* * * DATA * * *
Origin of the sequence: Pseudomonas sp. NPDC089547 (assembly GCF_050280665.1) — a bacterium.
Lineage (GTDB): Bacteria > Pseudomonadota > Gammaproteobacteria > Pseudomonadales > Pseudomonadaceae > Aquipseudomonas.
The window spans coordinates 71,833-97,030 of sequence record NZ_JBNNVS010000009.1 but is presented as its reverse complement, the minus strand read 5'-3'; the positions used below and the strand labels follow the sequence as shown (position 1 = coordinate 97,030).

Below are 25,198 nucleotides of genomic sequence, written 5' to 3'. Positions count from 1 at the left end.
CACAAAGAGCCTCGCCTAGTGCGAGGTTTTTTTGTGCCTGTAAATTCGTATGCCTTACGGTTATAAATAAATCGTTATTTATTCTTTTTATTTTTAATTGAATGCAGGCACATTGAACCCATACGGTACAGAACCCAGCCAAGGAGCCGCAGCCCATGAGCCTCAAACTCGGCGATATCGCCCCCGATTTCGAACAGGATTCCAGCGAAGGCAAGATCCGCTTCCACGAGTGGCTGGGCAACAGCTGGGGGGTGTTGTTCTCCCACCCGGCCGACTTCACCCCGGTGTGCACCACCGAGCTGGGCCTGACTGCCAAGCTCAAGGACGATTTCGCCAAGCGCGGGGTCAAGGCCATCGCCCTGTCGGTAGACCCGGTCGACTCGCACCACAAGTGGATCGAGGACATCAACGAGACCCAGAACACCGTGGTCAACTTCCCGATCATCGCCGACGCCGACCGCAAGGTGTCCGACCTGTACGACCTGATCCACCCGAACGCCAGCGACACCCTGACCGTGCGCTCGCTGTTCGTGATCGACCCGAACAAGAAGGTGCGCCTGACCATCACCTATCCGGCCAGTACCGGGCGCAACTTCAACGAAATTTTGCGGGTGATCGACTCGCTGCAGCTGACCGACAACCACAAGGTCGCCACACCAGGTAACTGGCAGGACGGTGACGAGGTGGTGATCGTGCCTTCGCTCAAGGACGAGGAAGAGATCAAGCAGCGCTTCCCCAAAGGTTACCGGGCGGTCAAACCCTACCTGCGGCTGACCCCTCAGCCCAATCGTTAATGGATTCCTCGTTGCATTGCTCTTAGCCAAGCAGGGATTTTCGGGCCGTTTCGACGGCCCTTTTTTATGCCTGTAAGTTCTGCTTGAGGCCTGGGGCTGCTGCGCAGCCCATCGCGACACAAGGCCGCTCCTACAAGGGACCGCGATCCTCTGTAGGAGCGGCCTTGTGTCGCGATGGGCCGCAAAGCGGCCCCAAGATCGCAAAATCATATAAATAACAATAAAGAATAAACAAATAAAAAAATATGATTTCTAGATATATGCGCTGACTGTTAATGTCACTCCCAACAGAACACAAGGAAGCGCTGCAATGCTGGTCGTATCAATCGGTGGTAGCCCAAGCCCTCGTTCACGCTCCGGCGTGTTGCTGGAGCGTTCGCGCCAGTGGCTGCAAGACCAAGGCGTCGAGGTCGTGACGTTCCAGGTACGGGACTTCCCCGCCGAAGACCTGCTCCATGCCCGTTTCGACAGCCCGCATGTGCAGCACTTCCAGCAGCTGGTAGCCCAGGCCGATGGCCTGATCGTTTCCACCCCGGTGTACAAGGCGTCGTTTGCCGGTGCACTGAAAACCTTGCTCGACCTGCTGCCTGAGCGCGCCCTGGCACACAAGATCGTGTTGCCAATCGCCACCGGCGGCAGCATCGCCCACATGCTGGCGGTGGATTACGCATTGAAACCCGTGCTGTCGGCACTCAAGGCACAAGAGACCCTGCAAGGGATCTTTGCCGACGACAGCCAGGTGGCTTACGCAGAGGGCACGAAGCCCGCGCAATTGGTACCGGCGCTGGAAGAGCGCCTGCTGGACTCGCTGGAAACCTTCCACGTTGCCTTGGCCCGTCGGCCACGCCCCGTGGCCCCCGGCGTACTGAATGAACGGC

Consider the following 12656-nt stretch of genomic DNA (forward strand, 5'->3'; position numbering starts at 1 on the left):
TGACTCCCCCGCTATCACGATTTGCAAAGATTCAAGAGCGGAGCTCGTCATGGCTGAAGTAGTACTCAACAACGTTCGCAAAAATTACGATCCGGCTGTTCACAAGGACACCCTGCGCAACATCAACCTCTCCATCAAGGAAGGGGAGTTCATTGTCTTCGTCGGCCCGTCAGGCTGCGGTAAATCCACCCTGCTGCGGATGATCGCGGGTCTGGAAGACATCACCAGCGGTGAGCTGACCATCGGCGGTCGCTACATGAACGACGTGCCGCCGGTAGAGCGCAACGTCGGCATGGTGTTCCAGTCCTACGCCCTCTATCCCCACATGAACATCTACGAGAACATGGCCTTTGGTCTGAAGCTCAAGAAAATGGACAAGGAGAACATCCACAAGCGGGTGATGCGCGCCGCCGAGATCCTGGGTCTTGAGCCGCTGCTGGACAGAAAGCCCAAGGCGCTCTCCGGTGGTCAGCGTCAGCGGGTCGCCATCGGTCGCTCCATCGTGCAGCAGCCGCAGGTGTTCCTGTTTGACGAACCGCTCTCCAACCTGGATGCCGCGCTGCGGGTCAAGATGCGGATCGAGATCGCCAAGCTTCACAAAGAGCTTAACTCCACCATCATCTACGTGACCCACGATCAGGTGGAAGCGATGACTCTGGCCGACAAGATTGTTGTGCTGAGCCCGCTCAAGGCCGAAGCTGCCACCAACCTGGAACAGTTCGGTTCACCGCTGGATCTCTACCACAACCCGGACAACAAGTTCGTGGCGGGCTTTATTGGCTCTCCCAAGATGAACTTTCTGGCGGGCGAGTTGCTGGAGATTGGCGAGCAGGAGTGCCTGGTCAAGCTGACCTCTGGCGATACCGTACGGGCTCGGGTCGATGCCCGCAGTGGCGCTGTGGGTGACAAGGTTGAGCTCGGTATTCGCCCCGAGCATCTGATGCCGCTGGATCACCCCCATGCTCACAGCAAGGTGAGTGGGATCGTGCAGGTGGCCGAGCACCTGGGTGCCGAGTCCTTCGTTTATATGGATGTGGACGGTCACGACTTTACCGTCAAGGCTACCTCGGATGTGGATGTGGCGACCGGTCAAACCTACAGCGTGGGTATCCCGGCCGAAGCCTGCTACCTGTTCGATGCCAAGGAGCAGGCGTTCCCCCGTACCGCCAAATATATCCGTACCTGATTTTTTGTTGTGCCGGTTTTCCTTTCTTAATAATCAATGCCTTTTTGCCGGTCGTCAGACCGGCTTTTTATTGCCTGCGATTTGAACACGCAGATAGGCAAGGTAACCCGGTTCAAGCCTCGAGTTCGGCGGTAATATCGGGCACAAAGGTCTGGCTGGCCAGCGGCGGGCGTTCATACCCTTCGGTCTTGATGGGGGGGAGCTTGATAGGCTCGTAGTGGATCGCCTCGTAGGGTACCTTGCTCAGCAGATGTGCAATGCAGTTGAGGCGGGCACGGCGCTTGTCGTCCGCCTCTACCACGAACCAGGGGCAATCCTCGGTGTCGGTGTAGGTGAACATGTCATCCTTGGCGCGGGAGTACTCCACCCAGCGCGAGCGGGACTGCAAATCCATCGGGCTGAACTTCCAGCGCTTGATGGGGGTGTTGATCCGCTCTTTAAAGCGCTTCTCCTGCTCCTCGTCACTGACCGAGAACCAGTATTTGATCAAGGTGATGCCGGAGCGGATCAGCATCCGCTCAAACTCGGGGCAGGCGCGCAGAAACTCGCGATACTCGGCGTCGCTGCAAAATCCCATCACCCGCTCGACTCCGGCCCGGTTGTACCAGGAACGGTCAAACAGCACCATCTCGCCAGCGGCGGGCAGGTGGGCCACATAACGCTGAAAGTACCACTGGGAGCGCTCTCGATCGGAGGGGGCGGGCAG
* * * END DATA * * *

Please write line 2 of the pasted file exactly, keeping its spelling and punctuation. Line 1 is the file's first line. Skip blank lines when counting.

Lineage (GTDB): Bacteria > Pseudomonadota > Gammaproteobacteria > Pseudomonadales > Pseudomonadaceae > Aquipseudomonas.